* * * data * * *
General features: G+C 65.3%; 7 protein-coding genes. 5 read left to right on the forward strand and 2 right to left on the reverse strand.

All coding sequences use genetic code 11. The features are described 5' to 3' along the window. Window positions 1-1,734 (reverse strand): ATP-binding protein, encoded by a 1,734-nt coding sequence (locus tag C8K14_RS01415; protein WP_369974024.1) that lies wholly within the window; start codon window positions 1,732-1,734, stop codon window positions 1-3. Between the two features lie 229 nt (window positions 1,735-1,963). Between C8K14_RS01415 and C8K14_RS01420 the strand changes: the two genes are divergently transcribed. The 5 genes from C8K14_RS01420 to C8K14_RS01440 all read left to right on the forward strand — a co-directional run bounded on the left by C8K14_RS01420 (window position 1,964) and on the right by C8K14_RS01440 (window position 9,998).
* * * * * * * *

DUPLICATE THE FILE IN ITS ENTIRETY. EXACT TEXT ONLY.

General features: G+C 65.3%; 7 protein-coding genes. 5 read left to right on the forward strand and 2 right to left on the reverse strand.

All coding sequences use genetic code 11. The features are described 5' to 3' along the window. Window positions 1-1,734 (reverse strand): ATP-binding protein, encoded by a 1,734-nt coding sequence (locus tag C8K14_RS01415; protein WP_369974024.1) that lies wholly within the window; start codon window positions 1,732-1,734, stop codon window positions 1-3. Between the two features lie 229 nt (window positions 1,735-1,963). Between C8K14_RS01415 and C8K14_RS01420 the strand changes: the two genes are divergently transcribed. The 5 genes from C8K14_RS01420 to C8K14_RS01440 all read left to right on the forward strand — a co-directional run bounded on the left by C8K14_RS01420 (window position 1,964) and on the right by C8K14_RS01440 (window position 9,998).